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Combined oral contraceptives, progestin-only contraceptives, NuvaRing, Depo Provera, condoms, and natural family planning. That long list describes only a portion of contraceptive options that are available to women who would like to avoid pregnancy today. This amount of choice is great, because it means that there is a contraceptive to meet the needs of almost every woman.
How about intrauterine devices?
Are you looking for a reliable contraceptive that you can forget about once it is placed, and that will protect you from an unwanted pregnancy for many years? Then this often-overlooked options might just be right for you.
Intrauterine Devices At A Glance
Many different types of intrauterince devices are on the market throughout the world, but all are small devices that are inserted into the uterus. Intrauterine devices are usually T-shaped these days, with a small string that hangs through the cervix.
IUDs come in copper-bearing and hormonal varieties and are inserted at a gynecologist's office, sometimes with the help of local anesthesia.
How does an IUD prevent pregnancy? The presence of a foreign object within the uterus causes an inflammation. The copper or hormone reservoir also act to prevent pregnancy — more about that later.
Intrauterine devices fall into a category known as long-lasting reversible contraceptive methods.
In the United States, they are not nearly as popular though an increasing number of women chooses an IUD. A few years back, only five percent of women who used contraceptives chose an intrauterine device. Now, that has risen to eight percent.
The use of UIDs is on the rise for a good reason — no matter what type of intrauterine device you choose, it will be at least 99 percent effective and thus just as reliable as a getting your tubes tied (tubal ligation)! Though your IUD will last you five (hormonal IUD) to 12 (copper-bearing IUD) years, you can have it removed at any time.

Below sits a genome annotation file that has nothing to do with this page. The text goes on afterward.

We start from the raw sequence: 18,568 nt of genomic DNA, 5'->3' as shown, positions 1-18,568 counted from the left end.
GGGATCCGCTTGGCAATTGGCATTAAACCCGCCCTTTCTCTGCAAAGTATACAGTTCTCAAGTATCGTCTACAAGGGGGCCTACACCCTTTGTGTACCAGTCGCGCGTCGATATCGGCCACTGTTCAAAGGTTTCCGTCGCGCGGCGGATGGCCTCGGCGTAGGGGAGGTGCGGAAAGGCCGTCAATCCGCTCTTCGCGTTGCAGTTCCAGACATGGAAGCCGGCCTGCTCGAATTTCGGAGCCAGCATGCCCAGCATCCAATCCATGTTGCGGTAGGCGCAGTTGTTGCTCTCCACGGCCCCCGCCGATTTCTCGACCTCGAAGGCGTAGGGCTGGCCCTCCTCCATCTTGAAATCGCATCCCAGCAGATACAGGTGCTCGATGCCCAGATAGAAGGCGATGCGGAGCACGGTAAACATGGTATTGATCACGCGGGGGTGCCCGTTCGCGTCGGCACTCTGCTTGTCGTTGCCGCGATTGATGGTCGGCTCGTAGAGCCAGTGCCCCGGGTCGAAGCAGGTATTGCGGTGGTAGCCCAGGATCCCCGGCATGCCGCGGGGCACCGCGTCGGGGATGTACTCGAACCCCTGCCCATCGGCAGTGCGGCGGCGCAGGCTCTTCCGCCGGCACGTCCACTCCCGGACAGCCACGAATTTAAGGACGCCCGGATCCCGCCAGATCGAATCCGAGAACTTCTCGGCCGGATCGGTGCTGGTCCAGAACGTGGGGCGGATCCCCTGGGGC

Some women question the safety of intrauterine devices, because a 1970s IUD brand called the Dalkon Shield was associated with an increased infection risk. That type has been off the market for decades now, and IUDs are a safe contraceptive option for most women, including those who have not had children.
One another thing we should address is the perception that intrauterine devices allow eggs to be fertilized, and merely stop them from implanting.
Both types of IUDs also interfere with ovulation.
Not everyone is a suitable candidate for an IUD, however. Women who think they could possibly be pregnant should never have an IUD inserted, as this is very dangerous for a fetus. Those with unexplained vaginal bleeding and certain medical conditions should not use an IUD either. The IUD does not protect against sexually transmitted diseases and is therefore not a good option for women who need this protection.
If you are in a committed relationship and would like to prevent pregnancy for years at a time just by having a small device fitted, an IUD may be the perfect solution for you. We'll discuss the benefits and disadvantages of hormonal and copper-bearing IUDs in the next section.